Severe acute respiratory syndrome coronavirus 2 (SARS-CoV-2) infection and the resulting coronavirus disease 2019 (COVID-19) have afflicted millions of people in a worldwide pandemic. Several vaccines have been developed to prevent infection and illness. However, the safety and efficacy of most of the vaccines currently available are still being questioned by part of the public opinion. Even if vaccine-resistant individuals represent a minority in most countries, their hesitancy is sufficient to delay the highly desired ‘herd-immunity threshold.’
In an ongoing multinational trial, we collected blood samples from 365 adults, 18 years of age or older, vaccinated with mRNA vaccines (Moderna, BioNTech), viral DNA-vectored vaccines (AstraZeneca, Sputnik-V, and Johnson and Johnson), or the attenuated virus vaccine from Sinopharm.
Out of the 365 vaccinated individuals included in the study, 41 received two doses of Moderna Biotech's Spikevax, 92 received two doses of BioNTech’s Comirnaty, 52 were vaccinated with two doses of Oxford-AstraZeneca’s Vaxzevria, 34 received one dose of Johnson and Johnson’s Jansen, 35 two doses of Gamaleja’s Sputnik-V and 28 two doses of Sinopharm’s BBIBP-CorV. In addition, 40 received a prime dose of AstraZeneca followed by BioNTech as a booster, whereas 43 received Moderna’s vaccine as a booster after a prime dose of AstraZeneca. After collecting reactogenicity data, the expression of S-Protein binding IgG and IgA were analyzed before and after full vaccination in each group using an automated sandwich ELISA system. In addition, the neutralizing capacity of sera from individuals from all groups was investigated using an ACE-2-RBD neutralizing assay.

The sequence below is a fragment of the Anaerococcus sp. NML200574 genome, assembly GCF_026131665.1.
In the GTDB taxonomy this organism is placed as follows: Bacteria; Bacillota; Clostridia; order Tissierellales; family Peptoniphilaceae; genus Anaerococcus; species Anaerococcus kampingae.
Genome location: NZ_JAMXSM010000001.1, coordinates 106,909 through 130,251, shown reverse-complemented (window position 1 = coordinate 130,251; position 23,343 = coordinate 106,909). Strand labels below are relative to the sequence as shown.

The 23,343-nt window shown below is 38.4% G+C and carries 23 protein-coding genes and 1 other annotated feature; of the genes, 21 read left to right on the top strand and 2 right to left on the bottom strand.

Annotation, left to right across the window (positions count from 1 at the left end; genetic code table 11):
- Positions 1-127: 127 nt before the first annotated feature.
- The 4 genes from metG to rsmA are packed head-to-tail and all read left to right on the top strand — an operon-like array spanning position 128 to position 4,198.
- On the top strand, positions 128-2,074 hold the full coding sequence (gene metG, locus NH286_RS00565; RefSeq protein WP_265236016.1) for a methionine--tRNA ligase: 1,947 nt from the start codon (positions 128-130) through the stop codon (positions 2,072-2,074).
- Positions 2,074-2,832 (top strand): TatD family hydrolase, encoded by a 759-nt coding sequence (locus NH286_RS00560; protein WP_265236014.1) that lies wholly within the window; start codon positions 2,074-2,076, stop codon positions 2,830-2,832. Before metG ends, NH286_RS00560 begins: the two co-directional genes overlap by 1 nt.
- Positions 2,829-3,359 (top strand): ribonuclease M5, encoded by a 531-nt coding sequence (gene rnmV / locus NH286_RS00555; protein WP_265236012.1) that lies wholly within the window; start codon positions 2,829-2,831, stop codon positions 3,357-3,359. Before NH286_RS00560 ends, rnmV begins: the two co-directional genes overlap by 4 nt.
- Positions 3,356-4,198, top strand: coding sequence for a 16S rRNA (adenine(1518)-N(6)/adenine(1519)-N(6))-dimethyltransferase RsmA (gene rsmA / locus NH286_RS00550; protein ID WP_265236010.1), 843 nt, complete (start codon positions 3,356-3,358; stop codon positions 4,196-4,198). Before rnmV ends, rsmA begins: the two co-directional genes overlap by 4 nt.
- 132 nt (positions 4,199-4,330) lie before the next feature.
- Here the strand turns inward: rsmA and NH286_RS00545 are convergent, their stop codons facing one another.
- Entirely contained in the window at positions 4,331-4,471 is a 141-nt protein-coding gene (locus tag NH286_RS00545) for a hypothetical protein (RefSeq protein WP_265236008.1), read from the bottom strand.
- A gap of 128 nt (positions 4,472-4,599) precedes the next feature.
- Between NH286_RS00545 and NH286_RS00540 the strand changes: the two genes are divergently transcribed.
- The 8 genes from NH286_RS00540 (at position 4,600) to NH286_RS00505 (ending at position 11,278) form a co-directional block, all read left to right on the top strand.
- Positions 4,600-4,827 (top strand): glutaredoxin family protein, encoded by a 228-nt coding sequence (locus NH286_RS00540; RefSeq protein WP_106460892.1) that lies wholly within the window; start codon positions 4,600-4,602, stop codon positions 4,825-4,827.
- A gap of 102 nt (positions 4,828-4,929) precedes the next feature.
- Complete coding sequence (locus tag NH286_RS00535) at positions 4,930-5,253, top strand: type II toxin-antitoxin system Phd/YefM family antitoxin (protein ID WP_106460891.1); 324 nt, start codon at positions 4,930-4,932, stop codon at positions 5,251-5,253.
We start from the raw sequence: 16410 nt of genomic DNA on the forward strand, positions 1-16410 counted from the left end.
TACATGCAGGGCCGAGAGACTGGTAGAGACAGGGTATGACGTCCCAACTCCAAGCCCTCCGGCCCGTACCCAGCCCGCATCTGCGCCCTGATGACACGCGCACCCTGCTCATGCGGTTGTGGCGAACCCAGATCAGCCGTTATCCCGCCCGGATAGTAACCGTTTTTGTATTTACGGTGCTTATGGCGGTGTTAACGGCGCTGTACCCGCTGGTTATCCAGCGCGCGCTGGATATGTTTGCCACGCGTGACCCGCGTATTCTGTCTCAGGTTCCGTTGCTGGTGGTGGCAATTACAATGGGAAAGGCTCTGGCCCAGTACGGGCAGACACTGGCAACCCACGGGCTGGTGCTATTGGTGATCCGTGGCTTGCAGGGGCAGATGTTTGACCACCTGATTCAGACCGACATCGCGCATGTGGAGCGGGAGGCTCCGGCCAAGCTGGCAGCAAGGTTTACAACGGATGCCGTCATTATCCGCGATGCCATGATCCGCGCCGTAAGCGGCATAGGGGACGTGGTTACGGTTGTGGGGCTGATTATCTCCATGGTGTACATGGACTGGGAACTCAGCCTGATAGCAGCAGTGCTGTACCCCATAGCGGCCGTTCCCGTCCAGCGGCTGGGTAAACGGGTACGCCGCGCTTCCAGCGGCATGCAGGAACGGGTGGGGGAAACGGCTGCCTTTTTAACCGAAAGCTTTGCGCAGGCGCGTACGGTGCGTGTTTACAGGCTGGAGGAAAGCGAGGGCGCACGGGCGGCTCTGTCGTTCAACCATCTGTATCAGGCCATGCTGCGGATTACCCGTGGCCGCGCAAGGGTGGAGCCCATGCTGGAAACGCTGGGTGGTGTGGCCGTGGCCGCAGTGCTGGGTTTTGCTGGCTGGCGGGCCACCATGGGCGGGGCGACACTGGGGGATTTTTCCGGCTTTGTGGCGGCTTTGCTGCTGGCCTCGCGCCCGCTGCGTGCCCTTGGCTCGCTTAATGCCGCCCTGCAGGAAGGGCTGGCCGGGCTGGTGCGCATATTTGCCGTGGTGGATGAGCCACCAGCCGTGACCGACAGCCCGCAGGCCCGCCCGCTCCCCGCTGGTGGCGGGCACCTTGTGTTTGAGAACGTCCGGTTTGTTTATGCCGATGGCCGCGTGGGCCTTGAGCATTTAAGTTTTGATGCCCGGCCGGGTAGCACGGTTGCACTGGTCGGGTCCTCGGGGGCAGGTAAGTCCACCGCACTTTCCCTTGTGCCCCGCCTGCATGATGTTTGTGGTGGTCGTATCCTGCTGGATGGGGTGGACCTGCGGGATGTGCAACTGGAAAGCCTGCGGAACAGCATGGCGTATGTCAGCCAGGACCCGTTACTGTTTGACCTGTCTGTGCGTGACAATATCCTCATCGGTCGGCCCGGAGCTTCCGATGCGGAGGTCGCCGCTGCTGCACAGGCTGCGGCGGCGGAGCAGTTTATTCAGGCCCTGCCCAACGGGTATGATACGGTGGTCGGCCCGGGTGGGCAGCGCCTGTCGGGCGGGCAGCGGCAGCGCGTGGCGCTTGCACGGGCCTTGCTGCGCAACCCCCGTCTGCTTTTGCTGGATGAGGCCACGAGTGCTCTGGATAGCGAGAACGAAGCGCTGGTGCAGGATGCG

The main side effects reported included short-term mild-to-moderate pain at the injection site, fatigue, and headache. More severe side effects were reported by vaccinees in the Moderna (10%), AstraZeneca (11%), Johnson and Johnson (5.9%), and Sputnik-V (7.2%) groups. No severe adverse reaction was reported in the BioNTech group, and the Sinopharm vaccinees presented the mildest reactogenicity profile, with 93.8% of the vaccinees declaring no adverse reactions.
Moderna’s vaccine induced the highest amounts of SARS-CoV-2 specific IgG, IgA, and serum neutralization activity compared to the other groups. In contrast, people vaccinated with Sinopharm and Johnson and Johnson’s vaccines have the lowest SARS-CoV-2-specific antibody titers. Vaccinees from the Johnson and Johnson group presented significant levels of SARS-CoV-2 specific IgA but not IgG compared to the controls before vaccination. In the Sinopharm group, neither IgG nor IgA expression was significant. In addition, sera from vaccinees of these two groups presented no significant neutralization potential compared to the unvaccinated controls. Significant negative correlations between age and SARS-CoV-2- specific IgG expression were observed in the Johnson and Johnson (r=-0.4414, p=0.009) and Sinopharm (r=-0.6108, p=0.0006) groups. Remarkably, younger vaccinees (18-60 years old) in both Sinopharm and Johnson and Johnson groups produced substantial SARS-CoV-2 specific antibody expression and exhibited significant neutralization potential. While the AstraZeneca vaccine alone induced moderate IgG and IgA expression, the combination with Moderna or BioNTech mRNA vaccines induced higher antibody levels than a double dose of AstraZeneca and similar IgG expression and neutralization potential compared to Moderna, or BioNTech used alone.
The results suggest that the Moderna vaccine is the most immunogenic after two doses. AstraZeneca and Sputnik-V presented moderate but significant antibody expression and virus neutralizing properties. Low antibody and neutralization potential was observed in the elderly vaccinated with Sinopharm or Johnson and Johnson vaccines. The data also suggest that heterologous vaccination strategies combining the AstraZeneca DNA vectored vaccines and mRNA vaccines Moderna or BioNTech booster induced more robust antibody and virus neutralization potential compared to their homologous counterparts.